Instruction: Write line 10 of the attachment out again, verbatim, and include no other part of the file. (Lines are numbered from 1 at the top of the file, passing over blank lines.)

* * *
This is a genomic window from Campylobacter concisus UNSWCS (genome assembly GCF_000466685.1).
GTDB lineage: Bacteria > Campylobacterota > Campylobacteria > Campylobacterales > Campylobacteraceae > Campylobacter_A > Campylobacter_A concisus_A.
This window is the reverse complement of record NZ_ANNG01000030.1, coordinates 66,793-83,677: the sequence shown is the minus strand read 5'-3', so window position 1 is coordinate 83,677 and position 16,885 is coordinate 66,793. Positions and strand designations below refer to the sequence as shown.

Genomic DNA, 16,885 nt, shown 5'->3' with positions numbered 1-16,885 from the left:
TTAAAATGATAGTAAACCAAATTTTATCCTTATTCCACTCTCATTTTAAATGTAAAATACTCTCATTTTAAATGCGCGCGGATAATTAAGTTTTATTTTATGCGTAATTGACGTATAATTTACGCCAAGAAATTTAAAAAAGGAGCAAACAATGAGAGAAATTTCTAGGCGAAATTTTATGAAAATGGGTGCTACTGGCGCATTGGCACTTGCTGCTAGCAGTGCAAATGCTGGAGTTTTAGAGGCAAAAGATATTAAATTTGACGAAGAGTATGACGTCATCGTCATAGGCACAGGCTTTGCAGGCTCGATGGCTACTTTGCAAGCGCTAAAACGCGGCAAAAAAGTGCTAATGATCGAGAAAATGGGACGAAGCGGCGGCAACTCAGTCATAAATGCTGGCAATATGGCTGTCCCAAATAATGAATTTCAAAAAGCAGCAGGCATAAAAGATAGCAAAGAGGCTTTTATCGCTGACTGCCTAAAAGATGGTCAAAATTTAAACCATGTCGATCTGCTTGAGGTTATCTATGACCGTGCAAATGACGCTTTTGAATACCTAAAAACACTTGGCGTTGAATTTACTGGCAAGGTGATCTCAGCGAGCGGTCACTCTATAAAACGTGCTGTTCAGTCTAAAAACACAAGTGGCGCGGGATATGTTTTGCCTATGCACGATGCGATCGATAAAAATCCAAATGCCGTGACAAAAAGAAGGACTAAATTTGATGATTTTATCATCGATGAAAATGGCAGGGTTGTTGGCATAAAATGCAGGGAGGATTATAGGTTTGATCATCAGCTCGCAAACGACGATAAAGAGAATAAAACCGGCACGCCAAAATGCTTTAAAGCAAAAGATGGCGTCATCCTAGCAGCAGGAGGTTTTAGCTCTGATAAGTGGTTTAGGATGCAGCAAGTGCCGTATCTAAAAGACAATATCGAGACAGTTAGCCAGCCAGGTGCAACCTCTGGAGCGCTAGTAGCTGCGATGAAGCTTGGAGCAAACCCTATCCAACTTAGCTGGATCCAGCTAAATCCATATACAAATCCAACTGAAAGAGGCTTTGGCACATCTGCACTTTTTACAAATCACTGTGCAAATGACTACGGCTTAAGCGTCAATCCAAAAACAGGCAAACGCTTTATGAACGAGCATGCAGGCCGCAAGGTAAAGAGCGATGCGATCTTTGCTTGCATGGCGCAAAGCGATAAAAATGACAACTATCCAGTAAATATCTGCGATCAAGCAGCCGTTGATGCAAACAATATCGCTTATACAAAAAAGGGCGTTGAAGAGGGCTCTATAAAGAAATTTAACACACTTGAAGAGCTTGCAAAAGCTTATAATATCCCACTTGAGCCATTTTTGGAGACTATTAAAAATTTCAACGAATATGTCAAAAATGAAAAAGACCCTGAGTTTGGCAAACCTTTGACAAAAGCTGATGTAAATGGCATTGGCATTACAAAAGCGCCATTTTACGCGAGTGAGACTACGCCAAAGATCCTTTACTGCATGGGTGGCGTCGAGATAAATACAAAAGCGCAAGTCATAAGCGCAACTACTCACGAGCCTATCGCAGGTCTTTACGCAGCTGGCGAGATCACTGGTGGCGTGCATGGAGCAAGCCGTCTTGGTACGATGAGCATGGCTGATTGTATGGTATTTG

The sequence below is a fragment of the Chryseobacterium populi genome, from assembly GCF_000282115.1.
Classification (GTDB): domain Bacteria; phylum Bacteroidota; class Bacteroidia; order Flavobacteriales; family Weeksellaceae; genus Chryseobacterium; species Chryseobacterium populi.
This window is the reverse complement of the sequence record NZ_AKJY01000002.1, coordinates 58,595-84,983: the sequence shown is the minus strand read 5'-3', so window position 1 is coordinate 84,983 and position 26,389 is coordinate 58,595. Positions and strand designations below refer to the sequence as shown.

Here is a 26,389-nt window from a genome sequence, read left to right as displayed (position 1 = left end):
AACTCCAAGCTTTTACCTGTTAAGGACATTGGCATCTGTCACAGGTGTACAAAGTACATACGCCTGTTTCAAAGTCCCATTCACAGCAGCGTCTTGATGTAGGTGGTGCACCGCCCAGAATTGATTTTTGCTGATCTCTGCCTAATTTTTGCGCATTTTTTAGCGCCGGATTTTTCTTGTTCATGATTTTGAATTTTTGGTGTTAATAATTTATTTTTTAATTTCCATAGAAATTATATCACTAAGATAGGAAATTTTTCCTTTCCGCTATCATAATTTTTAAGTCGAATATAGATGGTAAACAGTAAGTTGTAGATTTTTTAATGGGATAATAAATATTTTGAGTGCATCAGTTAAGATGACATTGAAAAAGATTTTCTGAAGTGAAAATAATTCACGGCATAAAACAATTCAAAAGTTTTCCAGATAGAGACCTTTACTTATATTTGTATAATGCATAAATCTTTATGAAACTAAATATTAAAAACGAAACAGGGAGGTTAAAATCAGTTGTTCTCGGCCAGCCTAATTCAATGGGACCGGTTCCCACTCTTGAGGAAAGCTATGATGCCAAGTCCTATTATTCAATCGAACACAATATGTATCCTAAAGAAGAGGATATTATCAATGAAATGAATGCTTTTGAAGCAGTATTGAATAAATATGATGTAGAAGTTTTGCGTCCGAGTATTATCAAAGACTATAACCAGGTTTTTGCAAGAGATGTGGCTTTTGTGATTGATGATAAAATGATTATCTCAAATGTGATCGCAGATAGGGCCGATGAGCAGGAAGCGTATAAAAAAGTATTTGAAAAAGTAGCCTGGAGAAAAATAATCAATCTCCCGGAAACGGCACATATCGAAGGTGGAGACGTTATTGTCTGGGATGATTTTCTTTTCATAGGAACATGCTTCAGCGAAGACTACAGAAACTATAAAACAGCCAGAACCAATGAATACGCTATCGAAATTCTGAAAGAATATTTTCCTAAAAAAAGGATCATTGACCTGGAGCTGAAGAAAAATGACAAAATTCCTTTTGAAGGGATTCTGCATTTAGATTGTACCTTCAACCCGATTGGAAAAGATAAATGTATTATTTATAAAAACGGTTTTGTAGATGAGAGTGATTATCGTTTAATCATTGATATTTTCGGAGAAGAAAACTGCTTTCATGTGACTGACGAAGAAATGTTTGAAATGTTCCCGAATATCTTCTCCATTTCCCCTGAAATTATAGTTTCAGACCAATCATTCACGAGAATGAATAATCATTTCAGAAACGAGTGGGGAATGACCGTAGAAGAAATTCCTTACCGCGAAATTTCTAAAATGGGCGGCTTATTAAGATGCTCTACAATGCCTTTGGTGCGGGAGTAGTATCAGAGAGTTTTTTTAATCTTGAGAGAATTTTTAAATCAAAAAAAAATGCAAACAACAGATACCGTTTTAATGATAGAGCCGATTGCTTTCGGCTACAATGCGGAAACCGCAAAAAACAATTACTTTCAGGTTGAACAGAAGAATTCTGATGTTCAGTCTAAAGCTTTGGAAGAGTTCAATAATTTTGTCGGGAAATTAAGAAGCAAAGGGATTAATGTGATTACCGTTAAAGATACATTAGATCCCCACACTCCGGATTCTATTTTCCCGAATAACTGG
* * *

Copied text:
AACTCCAAGCTTTTACCTGTTAAGGACATTGGCATCTGTCACAGGTGTACAAAGTACATACGCCTGTTTCAAAGTCCCATTCACAGCAGCGTCTTGATGTAGGTGGTGCACCGCCCAGAATTGATTTTTGCTGATCTCTGCCTAATTTTTGCGCATTTTTTAGCGCCGGATTTTTCTTGTTCATGATTTTGAATTTTTGGTGTTAATAATTTATTTTTTAATTTCCATAGAAATTATATCACTAAGATAGGAAATTTTTCCTTTCCGCTATCATAATTTTTAAGTCGAATATAGATGGTAAACAGTAAGTTGTAGATTTTTTAATGGGATAATAAATATTTTGAGTGCATCAGTTAAGATGACATTGAAAAAGATTTTCTGAAGTGAAAATAATTCACGGCATAAAACAATTCAAAAGTTTTCCAGATAGAGACCTTTACTTATATTTGTATAATGCATAAATCTTTATGAAACTAAATATTAAAAACGAAACAGGGAGGTTAAAATCAGTTGTTCTCGGCCAGCCTAATTCAATGGGACCGGTTCCCACTCTTGAGGAAAGCTATGATGCCAAGTCCTATTATTCAATCGAACACAATATGTATCCTAAAGAAGAGGATATTATCAATGAAATGAATGCTTTTGAAGCAGTATTGAATAAATATGATGTAGAAGTTTTGCGTCCGAGTATTATCAAAGACTATAACCAGGTTTTTGCAAGAGATGTGGCTTTTGTGATTGATGATAAAATGATTATCTCAAATGTGATCGCAGATAGGGCCGATGAGCAGGAAGCGTATAAAAAAGTATTTGAAAAAGTAGCCTGGAGAAAAATAATCAATCTCCCGGAAACGGCACATATCGAAGGTGGAGACGTTATTGTCTGGGATGATTTTCTTTTCATAGGAACATGCTTCAGCGAAGACTACAGAAACTATAAAACAGCCAGAACCAATGAATACGCTATCGAAATTCTGAAAGAATATTTTCCTAAAAAAAGGATCATTGACCTGGAGCTGAAGAAAAATGACAAAATTCCTTTTGAAGGGATTCTGCATTTAGATTGTACCTTCAACCCGATTGGAAAAGATAAATGTATTATTTATAAAAACGGTTTTGTAGATGAGAGTGATTATCGTTTAATCATTGATATTTTCGGAGAAGAAAACTGCTTTCATGTGACTGACGAAGAAATGTTTGAAATGTTCCCGAATATCTTCTCCATTTCCCCTGAAATTATAGTTTCAGACCAATCATTCACGAGAATGAATAATCATTTCAGAAACGAGTGGGGAATGACCGTAGAAGAAATTCCTTACCGCGAAATTTCTAAAATGGGCGGCTTATTAAGATGCTCTACAATGCCTTTGGTGCGGGAGTAGTATCAGAGAGTTTTTTTAATCTTGAGAGAATTTTTAAATCAAAAAAAAATGCAAACAACAGATACCGTTTTAATGATAGAGCCGATTGCTTTCGGCTACAATGCGGAAACCGCAAAAAACAATTACTTTCAGGTTGAACAGAAGAATTCTGATGTTCAGTCTAAAGCTTTGGAAGAGTTCAATAATTTTGTCGGGAAATTAAGAAGCAAAGGGATTAATGTGATTACCGTTAAAGATACATTAGATCCCCACACTCCGGATTCTATTTTCCCGAATAACTGG